Figuring that Cars 2 was a pretty massive pre-summer film roll-out, I was expecting some awesome preview action to just wash over me and get me all excited and glimpsing into the 6-9 months from now future of my Netflix queue watching pleasure. But, no. I would describe the previews as lame, disappointing, and disappointingly lame. First, The Smurfs movie? Really? Who is this even for? Is it supposed to rekindle some nostalgia for the Smurfs? Are they trying to make a comeback? And, oh, Neil Patrick Harris... Buddy! Man! Come ON! You are WAY too cool for this. Like, you are one of the coolest actors around right now – Harold and Kumar, Dr. Horrible’s Sing Along, How I Met Your Mother, singing and hosting at the Tonys – and I don’t care how engaged to or getting married to a dude you are, I STILL can’t believe you’re gay! And doing the Smurfs is going to burn up a TON of your cred. Your agent is a totally hot chick and you secretly nailed her and now she’s holding it over your head with your “boyfriend” isn’t she? That’s the only logical explanation. What a harpy! Then there was the Winnie the Pooh movie which just looks meh and then an ad for the Muppets which looks ooooooo-kay, but doesn’t seem to have any of the awesome star cameos (Steve Martin as the waiter, “Would you like to smell the bottlecap?” anyone?) that made the original Muppets movie so great. Blarg!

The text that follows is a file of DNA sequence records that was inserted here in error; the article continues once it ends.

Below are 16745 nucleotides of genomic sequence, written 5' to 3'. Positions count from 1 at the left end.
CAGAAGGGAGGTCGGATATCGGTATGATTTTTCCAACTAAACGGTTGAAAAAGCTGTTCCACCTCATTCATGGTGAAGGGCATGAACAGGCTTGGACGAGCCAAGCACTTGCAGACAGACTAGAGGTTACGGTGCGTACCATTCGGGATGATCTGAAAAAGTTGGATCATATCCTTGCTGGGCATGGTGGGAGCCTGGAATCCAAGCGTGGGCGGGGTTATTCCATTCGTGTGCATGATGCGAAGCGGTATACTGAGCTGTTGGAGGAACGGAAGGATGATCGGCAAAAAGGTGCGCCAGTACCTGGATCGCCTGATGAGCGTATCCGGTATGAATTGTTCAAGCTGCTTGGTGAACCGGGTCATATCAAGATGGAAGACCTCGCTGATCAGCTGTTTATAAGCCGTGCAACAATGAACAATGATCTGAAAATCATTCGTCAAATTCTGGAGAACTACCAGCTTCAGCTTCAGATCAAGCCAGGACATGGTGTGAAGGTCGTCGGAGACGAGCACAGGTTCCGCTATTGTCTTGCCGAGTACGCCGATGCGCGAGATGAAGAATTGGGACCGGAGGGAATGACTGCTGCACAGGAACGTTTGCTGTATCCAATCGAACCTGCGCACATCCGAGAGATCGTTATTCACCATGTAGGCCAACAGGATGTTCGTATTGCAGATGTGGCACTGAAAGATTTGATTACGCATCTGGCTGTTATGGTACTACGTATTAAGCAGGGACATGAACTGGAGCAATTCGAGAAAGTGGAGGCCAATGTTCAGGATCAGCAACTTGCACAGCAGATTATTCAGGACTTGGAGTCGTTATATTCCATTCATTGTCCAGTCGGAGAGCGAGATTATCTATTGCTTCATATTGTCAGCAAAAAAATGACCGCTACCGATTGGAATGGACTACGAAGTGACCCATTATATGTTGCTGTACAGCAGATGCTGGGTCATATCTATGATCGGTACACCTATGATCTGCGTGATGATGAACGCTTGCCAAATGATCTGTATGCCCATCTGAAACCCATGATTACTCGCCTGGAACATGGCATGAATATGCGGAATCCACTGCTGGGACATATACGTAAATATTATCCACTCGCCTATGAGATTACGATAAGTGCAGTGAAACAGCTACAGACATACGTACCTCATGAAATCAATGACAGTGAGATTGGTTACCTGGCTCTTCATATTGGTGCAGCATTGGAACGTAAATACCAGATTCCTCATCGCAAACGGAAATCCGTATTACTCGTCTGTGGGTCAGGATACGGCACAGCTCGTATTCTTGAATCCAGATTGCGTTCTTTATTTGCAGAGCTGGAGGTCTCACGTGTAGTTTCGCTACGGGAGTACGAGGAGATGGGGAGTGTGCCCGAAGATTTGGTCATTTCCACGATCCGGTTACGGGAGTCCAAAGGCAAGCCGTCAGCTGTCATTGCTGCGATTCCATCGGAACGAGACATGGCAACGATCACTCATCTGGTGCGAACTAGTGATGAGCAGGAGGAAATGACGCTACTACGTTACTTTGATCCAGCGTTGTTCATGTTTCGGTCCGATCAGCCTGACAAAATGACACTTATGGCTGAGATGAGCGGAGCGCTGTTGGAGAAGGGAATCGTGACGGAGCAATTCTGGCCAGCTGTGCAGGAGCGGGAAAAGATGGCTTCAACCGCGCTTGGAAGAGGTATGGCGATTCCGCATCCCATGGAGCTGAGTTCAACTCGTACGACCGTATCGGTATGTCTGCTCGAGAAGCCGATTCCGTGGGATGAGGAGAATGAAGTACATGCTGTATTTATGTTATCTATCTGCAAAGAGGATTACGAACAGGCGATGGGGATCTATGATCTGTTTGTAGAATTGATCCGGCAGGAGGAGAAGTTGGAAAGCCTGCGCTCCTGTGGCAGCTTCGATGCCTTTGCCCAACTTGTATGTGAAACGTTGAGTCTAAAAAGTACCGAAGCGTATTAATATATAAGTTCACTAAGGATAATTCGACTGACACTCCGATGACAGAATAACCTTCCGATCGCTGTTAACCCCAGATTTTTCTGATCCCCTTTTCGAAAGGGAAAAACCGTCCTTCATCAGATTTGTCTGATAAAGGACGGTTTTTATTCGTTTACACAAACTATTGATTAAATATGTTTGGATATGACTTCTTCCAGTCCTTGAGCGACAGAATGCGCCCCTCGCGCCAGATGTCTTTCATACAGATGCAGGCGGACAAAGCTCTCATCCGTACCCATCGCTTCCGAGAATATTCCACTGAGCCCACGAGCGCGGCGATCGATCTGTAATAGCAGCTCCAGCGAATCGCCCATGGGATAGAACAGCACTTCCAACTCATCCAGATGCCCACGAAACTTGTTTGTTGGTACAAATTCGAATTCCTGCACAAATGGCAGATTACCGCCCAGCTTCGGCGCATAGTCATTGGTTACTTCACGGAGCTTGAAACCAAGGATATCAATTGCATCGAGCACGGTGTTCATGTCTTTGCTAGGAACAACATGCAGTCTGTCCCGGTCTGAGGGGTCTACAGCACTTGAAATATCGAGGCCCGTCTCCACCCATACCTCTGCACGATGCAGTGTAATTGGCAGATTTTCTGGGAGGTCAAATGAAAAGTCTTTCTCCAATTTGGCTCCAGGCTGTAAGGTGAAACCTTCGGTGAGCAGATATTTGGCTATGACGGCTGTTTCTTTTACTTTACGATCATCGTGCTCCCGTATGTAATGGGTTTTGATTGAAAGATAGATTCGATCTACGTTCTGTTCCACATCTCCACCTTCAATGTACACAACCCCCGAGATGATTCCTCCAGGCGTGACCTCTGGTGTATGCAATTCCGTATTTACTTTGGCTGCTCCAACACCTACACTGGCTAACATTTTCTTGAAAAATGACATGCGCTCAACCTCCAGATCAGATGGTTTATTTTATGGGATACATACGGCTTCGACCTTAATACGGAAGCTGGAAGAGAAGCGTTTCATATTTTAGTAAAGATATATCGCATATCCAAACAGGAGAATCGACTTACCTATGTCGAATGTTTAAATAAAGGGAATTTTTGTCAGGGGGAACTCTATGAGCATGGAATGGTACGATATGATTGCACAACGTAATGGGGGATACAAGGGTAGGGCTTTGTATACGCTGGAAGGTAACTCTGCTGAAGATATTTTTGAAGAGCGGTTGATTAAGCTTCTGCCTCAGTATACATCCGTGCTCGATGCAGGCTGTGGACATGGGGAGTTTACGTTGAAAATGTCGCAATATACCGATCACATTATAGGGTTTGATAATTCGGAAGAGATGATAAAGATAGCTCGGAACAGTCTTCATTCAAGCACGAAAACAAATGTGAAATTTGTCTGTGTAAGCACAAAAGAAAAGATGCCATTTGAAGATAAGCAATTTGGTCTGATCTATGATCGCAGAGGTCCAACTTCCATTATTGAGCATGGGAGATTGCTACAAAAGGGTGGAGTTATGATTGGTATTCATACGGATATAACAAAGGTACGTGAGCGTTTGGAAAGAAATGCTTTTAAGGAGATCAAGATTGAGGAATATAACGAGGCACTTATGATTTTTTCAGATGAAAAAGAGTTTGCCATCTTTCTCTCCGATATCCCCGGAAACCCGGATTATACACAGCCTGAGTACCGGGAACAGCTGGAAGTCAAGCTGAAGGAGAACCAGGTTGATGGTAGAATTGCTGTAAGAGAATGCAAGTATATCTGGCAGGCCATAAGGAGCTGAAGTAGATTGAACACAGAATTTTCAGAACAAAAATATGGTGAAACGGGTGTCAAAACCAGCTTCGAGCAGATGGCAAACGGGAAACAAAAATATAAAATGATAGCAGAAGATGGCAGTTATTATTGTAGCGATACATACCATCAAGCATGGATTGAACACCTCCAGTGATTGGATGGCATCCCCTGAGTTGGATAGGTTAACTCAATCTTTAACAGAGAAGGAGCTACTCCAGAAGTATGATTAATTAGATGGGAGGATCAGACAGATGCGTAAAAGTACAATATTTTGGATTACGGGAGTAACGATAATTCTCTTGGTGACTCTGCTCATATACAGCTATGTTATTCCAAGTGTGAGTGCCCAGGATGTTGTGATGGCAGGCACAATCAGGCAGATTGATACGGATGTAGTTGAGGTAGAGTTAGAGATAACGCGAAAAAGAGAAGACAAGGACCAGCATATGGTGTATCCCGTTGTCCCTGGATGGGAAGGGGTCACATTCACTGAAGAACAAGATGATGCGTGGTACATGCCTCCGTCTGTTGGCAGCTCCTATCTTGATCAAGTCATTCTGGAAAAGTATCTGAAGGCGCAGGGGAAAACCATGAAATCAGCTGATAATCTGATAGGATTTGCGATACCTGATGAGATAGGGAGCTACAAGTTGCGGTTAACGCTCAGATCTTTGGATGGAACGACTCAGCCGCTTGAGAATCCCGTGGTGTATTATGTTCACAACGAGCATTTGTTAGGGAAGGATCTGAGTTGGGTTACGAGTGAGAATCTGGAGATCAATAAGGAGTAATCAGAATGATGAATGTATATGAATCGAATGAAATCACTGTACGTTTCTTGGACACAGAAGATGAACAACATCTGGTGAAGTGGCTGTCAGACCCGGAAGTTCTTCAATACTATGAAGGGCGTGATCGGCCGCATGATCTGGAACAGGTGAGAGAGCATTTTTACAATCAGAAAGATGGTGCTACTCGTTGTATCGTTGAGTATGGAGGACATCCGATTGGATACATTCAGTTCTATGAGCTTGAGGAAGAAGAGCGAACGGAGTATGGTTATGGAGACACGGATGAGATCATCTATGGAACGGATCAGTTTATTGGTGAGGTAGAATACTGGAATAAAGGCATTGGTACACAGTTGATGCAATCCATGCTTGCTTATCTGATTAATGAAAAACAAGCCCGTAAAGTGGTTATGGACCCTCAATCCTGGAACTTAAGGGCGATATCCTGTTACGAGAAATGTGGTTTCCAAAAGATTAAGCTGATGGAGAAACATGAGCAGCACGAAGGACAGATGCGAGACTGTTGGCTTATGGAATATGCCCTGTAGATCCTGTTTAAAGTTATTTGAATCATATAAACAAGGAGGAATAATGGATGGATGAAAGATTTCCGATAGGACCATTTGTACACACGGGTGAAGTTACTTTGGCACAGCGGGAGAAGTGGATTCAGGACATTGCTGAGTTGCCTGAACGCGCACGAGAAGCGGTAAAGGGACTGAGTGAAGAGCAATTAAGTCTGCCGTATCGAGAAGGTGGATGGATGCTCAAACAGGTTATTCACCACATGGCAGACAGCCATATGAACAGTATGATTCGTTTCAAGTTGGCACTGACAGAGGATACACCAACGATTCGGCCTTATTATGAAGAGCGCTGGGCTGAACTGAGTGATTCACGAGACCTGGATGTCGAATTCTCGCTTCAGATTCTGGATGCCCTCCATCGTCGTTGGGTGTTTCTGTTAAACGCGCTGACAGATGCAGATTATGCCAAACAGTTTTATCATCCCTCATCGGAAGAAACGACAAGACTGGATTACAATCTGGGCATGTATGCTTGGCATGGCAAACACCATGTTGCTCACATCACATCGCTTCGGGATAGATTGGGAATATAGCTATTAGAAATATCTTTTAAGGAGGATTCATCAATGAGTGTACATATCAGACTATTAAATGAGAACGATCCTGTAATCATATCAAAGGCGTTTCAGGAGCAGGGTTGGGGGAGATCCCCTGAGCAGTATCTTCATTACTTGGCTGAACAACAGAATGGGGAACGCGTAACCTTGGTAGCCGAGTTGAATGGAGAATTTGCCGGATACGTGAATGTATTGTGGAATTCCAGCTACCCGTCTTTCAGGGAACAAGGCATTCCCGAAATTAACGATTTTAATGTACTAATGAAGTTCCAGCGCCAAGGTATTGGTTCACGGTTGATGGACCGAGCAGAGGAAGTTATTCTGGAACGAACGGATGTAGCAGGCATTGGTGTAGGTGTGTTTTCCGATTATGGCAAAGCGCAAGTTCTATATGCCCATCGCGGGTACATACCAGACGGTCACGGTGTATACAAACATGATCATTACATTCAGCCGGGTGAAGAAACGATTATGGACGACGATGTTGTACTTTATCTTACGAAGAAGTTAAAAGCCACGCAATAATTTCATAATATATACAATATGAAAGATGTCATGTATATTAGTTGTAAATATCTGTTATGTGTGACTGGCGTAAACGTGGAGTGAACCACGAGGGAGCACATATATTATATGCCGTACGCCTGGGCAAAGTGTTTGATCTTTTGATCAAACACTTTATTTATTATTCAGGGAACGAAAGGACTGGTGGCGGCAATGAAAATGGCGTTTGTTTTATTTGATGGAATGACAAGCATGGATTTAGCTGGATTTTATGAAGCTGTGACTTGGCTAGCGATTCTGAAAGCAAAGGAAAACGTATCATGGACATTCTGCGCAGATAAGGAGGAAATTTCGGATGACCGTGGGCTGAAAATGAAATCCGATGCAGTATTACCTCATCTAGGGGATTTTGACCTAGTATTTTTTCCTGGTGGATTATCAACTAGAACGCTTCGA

First up with the requisite Pixar short and if you’ve been wondering how Woody and Buzz and the gang have been getting along since they moved into Sunny Patch, well wonder no more! You get a small glimpse into their lives and see many of the old gang. While I didn’t think it this was great, it was nice to slip back into the Toy Story world for a bit and see some old friends.
(Wow...1000 words down and I haven’t even started in about the movie yet. Jeez, I AM long-winded!)